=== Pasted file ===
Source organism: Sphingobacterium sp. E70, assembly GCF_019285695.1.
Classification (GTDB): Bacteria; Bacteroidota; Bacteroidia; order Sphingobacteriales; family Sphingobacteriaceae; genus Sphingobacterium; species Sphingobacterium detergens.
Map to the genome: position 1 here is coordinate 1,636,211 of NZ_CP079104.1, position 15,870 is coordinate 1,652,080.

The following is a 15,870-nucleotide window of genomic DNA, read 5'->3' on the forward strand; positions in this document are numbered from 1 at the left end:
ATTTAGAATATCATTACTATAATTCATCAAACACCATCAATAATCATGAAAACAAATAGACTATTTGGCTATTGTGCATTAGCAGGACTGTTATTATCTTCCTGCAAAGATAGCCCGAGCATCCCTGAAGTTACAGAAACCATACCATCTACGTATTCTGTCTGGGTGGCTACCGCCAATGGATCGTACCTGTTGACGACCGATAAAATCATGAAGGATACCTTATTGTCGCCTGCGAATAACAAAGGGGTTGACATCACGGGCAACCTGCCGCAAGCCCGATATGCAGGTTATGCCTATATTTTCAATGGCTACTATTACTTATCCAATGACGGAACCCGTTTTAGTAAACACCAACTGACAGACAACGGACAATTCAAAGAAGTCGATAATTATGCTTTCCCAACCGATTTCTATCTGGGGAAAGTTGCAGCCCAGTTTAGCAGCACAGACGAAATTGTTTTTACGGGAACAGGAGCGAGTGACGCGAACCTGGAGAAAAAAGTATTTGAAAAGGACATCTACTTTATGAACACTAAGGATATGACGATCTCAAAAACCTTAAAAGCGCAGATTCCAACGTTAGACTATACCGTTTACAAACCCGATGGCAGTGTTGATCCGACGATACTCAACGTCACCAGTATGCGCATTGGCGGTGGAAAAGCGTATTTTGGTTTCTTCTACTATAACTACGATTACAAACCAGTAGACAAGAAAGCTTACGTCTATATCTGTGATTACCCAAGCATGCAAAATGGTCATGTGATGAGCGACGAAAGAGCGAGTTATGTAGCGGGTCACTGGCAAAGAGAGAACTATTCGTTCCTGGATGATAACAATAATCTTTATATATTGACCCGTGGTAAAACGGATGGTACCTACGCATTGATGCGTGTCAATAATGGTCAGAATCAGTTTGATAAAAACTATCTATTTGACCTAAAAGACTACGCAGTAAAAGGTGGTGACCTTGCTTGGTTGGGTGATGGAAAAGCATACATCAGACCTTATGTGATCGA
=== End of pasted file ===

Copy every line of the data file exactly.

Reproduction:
Source organism: Sphingobacterium sp. E70, assembly GCF_019285695.1.
Classification (GTDB): Bacteria; Bacteroidota; Bacteroidia; order Sphingobacteriales; family Sphingobacteriaceae; genus Sphingobacterium; species Sphingobacterium detergens.
Map to the genome: position 1 here is coordinate 1,636,211 of NZ_CP079104.1, position 15,870 is coordinate 1,652,080.

The following is a 15,870-nucleotide window of genomic DNA, read 5'->3' on the forward strand; positions in this document are numbered from 1 at the left end:
ATTTAGAATATCATTACTATAATTCATCAAACACCATCAATAATCATGAAAACAAATAGACTATTTGGCTATTGTGCATTAGCAGGACTGTTATTATCTTCCTGCAAAGATAGCCCGAGCATCCCTGAAGTTACAGAAACCATACCATCTACGTATTCTGTCTGGGTGGCTACCGCCAATGGATCGTACCTGTTGACGACCGATAAAATCATGAAGGATACCTTATTGTCGCCTGCGAATAACAAAGGGGTTGACATCACGGGCAACCTGCCGCAAGCCCGATATGCAGGTTATGCCTATATTTTCAATGGCTACTATTACTTATCCAATGACGGAACCCGTTTTAGTAAACACCAACTGACAGACAACGGACAATTCAAAGAAGTCGATAATTATGCTTTCCCAACCGATTTCTATCTGGGGAAAGTTGCAGCCCAGTTTAGCAGCACAGACGAAATTGTTTTTACGGGAACAGGAGCGAGTGACGCGAACCTGGAGAAAAAAGTATTTGAAAAGGACATCTACTTTATGAACACTAAGGATATGACGATCTCAAAAACCTTAAAAGCGCAGATTCCAACGTTAGACTATACCGTTTACAAACCCGATGGCAGTGTTGATCCGACGATACTCAACGTCACCAGTATGCGCATTGGCGGTGGAAAAGCGTATTTTGGTTTCTTCTACTATAACTACGATTACAAACCAGTAGACAAGAAAGCTTACGTCTATATCTGTGATTACCCAAGCATGCAAAATGGTCATGTGATGAGCGACGAAAGAGCGAGTTATGTAGCGGGTCACTGGCAAAGAGAGAACTATTCGTTCCTGGATGATAACAATAATCTTTATATATTGACCCGTGGTAAAACGGATGGTACCTACGCATTGATGCGTGTCAATAATGGTCAGAATCAGTTTGATAAAAACTATCTATTTGACCTAAAAGACTACGCAGTAAAAGGTGGTGACCTTGCTTGGTTGGGTGATGGAAAAGCATACATCAGACCTTATGTGATCGA